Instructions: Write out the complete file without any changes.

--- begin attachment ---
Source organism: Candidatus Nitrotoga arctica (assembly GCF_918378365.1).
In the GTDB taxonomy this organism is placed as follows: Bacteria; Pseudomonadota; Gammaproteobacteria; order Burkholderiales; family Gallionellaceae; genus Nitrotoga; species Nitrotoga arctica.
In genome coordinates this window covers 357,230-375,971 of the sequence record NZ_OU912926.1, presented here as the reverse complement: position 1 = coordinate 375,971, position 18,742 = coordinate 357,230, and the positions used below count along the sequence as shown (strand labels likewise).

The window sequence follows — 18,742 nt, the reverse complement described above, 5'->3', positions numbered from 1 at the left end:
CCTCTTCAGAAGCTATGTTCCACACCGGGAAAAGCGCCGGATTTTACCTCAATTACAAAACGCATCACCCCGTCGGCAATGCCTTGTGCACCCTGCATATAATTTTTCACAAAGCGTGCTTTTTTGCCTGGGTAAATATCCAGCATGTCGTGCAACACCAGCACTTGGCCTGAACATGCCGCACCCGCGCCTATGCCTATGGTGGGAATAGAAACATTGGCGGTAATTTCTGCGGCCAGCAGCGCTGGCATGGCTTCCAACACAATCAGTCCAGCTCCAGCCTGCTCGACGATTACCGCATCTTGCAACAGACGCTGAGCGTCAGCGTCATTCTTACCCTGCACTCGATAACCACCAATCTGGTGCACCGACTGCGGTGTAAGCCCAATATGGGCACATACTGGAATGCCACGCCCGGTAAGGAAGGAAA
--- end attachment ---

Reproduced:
Source organism: Candidatus Nitrotoga arctica (assembly GCF_918378365.1).
In the GTDB taxonomy this organism is placed as follows: Bacteria; Pseudomonadota; Gammaproteobacteria; order Burkholderiales; family Gallionellaceae; genus Nitrotoga; species Nitrotoga arctica.
In genome coordinates this window covers 357,230-375,971 of the sequence record NZ_OU912926.1, presented here as the reverse complement: position 1 = coordinate 375,971, position 18,742 = coordinate 357,230, and the positions used below count along the sequence as shown (strand labels likewise).

The window sequence follows — 18,742 nt, the reverse complement described above, 5'->3', positions numbered from 1 at the left end:
CCTCTTCAGAAGCTATGTTCCACACCGGGAAAAGCGCCGGATTTTACCTCAATTACAAAACGCATCACCCCGTCGGCAATGCCTTGTGCACCCTGCATATAATTTTTCACAAAGCGTGCTTTTTTGCCTGGGTAAATATCCAGCATGTCGTGCAACACCAGCACTTGGCCTGAACATGCCGCACCCGCGCCTATGCCTATGGTGGGAATAGAAACATTGGCGGTAATTTCTGCGGCCAGCAGCGCTGGCATGGCTTCCAACACAATCAGTCCAGCTCCAGCCTGCTCGACGATTACCGCATCTTGCAACAGACGCTGAGCGTCAGCGTCATTCTTACCCTGCACTCGATAACCACCAATCTGGTGCACCGACTGCGGTGTAAGCCCAATATGGGCACATACTGGAATGCCACGCCCGGTAAGGAAGGAAA